Truck art

13th October 2000 at 01:00
(Photograph) - It was more spray-can protest than art that turned the monochrome carriages of the New York subway into today's psychedelic subterranean rattling snakes. In London, commercial opportunism continues to turn black cabs and red buses into a kind of Oxford Street art, promoting everything from jeans to Jersey.

But it is the creative spirit in much purer form that turns the trucks and lorries of south Asia - and of Pakistan in particular - into the transport world's most vibrant and colourful expression of art on wheels.

Along the Great Trunk Road that joins Peshawar, in the north-west, to Karachi, the country's commercial capital in the south, hurtle these transports of delight, filling the grey days of monsoon with splashes of washy colour, shimmering through the haze of desert dust like giant works of vagrant impressionists.

Behind their glitzy exteriors they carry the nation's needs - everything from sacks of rice to bags of fertiliser, from steel to sandals and silk for the finest saris. And they often carry people too, perched precariously on top. They are invariably overladen and driven recklessly, and spew out appalling levels of pollution. But they are the life-blood of the nation, home for months on end for their drivers, and a never-ending roadshow of moving pictures.

Truck art took off in the Sixties as Pakistan's economy stabilised under the military dictatorship of General Ayub Khan. Ford truck chassis were being imported from the United States. Local labour added the wooden bodies. And in keeping with the country's love of bright colours, rivalry developed in the paint shops to produce the most colourful lorries.

Nature provided inspiration for early motifs. Today, subjects include architecture, work, religion, family life and even politics. The Taj Mahal (featuredon this truck in Karachi carrying newsprint) is always popular, as is the Badshahi mosque in Lahore, seen by many as the symbol and pride of Pakistan.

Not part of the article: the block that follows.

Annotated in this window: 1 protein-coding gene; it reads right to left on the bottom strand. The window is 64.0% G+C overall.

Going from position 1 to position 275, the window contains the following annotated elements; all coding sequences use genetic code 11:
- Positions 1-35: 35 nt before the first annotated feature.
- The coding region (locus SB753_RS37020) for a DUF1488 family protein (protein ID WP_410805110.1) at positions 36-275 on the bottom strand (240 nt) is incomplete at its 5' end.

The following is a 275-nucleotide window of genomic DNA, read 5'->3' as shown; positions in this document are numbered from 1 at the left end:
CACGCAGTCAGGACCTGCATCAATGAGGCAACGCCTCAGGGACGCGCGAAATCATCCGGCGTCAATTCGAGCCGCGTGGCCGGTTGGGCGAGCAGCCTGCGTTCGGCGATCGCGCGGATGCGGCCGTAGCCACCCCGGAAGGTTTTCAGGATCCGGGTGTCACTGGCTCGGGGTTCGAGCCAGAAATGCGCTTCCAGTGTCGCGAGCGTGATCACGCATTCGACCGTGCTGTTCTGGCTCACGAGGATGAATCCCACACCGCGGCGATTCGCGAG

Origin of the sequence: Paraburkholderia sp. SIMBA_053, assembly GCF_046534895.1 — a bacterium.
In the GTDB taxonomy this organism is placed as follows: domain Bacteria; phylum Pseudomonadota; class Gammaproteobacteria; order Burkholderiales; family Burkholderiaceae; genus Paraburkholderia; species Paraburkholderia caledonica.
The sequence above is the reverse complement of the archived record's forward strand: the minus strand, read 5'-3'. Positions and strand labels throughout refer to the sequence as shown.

The moon, an important Islamic symbol, finds its way into many of the designs, as do lamps and candles - the Koran uses the imagery of light to represent God. General Khan is not forgotten - his portrait is often seen on the back of trucks.

With no formal training, skilled artists in the paint shops of Lahore, Karachi, Rawalpindi and Peshawar attract thousands of pounds worth of business from haulage operators and owner-drivers alike.The work of a top-ranking paint shop such as the Badami Bagh (almond garden) in Lahore bestows considerable prestige on the lorry owners, who compete to commission the most original designs. A series of landscapes illustrating regions covered by their firms' routes is one recent theme.

Many of the haulage companies are owned by Afghans who fled the Soviet occupation of the Eighties, crossing into Pakistan with their large Mercedes trucks. With their greater capacity, they could undercut the local competition, who were still using the smaller Ford trucks.

Afghan ownership is reflected in the common use of birds and flowers in the artists' work. Caged birds are a popular feature of life in Afghanistan, especially among the wealthier families in Kabul. And flowers are a common theme in Afghan poetry - associated with the blood of those who died for their loved ones or beliefs.

Islamic art:

National Motor Museum, Beaulieu, Hampshire:

Friends of the Earth atmosphere and transport campaign: atmosphere_and_transportrtb

Victoria and Albert Museum (needs Flash plug-in):

Robin Laurance. Photograph by Robin Laurence

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